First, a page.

In this article we look at the five main types of forklift truck. Forklift trucks come in many different types, sizes and shapes. Here we discuss at the most common five types.
Counterbalance Forklift Trucks
This is the truck that springs into most people’s minds when forklift trucks are mentioned. The forks protrude out of the front of the vehicle and there are no outrigging arms or legs so the truck is able to be driven right up to the precise location of the racking or load. As no reach mechanism is needed, counterbalance trucks are relatively straightforward to use.
They are either electric, diesel or gas powered and many feature sideshifts, driver cabs and mast tilt. Counterbalance forklifts utilise a counterbalance weight which off-sets the load that is being lifted by the forks. Electric counterbalance trucks can use a smaller counterweight because their heavy battery acts as ballast. This is the most commonly used forklift truck.
Three Wheel Counterbalance Forklift Trucks
Both new and used forklift three wheel trucks with a counterbalance work in exactly the same way as standard counterbalance trucks but have a single wheel in the middle of the machine’s rear section. The addition of this wheel increases the maneuverability of a truck.
Three wheel counterbalance trucks are ideal for use where space is at a premium because of their very tight turning circle and maximum manoeuvrability. This mix of manoeuvrability and counterbalance under-clearance results in maximum productivity.
These trucks are designed for use in warehouses and offer excellent manoeuvrability combined with maximum lift height.
Reach trucks can reach out further than their stabilising legs which allows them to reach right into racking. They can lift to great heights (more than 10 metres in some cases) whilst still working in very tight conditions.
A reach truck’s stabilising legs along with its batteries stabilise the truck so no counterbalance is required.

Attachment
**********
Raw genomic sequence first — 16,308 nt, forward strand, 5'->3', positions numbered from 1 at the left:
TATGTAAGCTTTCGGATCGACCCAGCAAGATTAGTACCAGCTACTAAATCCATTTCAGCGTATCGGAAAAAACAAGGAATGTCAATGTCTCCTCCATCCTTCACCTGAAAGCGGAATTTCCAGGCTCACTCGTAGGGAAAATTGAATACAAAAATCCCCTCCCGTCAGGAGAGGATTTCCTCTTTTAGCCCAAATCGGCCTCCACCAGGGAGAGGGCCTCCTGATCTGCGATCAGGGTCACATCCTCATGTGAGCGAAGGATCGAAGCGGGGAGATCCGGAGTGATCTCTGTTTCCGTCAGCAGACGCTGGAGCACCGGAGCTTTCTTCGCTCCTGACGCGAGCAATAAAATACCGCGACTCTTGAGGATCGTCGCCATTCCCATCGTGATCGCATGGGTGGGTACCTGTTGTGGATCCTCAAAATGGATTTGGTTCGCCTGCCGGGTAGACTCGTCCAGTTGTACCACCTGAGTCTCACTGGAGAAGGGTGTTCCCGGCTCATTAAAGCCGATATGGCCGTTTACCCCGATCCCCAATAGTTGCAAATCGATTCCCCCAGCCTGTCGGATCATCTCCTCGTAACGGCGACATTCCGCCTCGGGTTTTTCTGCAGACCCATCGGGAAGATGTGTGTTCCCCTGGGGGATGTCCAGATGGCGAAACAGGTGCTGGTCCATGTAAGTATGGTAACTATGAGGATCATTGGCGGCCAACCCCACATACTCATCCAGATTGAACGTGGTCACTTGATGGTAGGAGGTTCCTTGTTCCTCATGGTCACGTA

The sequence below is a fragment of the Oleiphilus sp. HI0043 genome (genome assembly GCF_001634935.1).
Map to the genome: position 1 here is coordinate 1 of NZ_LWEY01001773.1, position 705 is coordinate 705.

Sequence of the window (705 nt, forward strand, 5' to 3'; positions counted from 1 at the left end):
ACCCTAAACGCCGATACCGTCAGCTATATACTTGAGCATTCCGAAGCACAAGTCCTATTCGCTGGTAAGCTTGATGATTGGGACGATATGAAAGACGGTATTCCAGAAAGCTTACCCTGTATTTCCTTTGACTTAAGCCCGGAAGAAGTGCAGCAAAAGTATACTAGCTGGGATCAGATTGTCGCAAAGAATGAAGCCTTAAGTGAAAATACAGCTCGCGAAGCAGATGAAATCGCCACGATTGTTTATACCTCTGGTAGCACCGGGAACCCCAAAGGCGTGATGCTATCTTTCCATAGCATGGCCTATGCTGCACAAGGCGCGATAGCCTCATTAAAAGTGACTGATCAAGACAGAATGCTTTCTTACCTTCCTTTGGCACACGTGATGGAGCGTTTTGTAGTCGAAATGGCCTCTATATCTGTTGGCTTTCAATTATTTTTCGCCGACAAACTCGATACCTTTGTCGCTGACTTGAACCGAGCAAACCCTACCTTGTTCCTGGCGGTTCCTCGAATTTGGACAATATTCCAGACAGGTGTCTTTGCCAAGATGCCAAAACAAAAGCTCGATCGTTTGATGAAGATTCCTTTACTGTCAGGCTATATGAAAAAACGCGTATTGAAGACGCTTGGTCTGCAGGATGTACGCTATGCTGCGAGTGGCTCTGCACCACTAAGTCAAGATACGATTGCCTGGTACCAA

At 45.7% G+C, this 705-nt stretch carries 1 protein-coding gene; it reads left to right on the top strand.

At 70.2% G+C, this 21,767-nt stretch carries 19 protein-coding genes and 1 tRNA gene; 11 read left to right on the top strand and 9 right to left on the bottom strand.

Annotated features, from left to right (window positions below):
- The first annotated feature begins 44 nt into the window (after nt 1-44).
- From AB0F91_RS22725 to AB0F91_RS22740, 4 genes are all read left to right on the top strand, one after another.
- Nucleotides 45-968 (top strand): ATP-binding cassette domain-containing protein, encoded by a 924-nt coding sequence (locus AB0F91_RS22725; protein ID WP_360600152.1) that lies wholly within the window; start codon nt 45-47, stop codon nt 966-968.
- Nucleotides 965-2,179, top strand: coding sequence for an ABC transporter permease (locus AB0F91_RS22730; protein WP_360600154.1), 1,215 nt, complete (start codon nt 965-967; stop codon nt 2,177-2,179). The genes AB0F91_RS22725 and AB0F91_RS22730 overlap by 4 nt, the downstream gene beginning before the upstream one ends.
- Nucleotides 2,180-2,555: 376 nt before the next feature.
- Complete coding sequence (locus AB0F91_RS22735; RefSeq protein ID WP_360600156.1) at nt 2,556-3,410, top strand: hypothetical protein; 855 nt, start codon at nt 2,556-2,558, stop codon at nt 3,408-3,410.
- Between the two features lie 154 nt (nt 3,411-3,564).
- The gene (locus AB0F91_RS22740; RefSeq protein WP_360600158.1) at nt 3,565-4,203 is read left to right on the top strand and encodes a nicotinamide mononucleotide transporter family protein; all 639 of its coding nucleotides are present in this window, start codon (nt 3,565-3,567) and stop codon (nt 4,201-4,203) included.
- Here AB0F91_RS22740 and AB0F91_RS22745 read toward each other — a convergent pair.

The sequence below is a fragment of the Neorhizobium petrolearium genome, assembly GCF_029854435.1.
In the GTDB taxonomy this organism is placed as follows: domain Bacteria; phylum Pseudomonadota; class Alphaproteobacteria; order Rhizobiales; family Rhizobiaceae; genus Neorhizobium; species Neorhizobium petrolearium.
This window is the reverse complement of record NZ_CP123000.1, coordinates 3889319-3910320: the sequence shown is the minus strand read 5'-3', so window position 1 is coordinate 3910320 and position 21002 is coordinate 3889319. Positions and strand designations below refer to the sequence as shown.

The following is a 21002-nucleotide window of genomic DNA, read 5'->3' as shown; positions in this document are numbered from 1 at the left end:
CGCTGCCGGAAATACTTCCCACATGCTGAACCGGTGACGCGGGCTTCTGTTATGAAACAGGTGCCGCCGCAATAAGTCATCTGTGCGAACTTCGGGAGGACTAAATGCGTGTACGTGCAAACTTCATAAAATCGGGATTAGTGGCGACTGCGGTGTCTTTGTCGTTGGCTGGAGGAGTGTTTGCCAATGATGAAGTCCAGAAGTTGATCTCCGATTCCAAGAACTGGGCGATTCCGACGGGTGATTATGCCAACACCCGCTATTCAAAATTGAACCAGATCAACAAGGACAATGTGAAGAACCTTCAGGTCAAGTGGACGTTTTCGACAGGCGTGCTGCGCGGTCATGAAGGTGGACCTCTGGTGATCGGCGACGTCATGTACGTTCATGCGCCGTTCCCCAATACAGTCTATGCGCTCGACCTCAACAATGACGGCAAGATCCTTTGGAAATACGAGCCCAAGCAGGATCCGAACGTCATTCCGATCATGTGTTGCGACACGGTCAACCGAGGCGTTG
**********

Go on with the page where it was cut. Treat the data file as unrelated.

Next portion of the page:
Some are designed with a til-table cab which provides a more comfortable position for the operator. Others have a very open guard overhead and so this is not needed. Reach trucks are also often fitted with cameras situated on the forks to aid navigation. The camera relays pictures back to a screen in the cab and can be wireless or wired. Wired cameras are less susceptible to interference.
Reach trucks are not intended for outside work where their very low clearance can cause then to become ‘beached’ on uneven surfaces. Also, their electric power units can experience contact trouble when regularly shaken as can happen on undulating surfaces.
As you might expect, sideloaders work by picking their load up from the side. They are ideal for use with particularly long or wide loads that would cause unstability in conventional trucks. This makes them ideal for working with sheets, piping and timber.
This type of forklift is more of a specialist truck. They feature an extending mast which operates with a boom and their main benefit is the increased access that this confers. Both sides of a delivery lorry can be accessed, increasing efficiency. They are the most expensive of these five types of truck.
Ilena is a leading expert in used forklift trucks and also advises companies such as Trucks Direct on how to best serve their customers.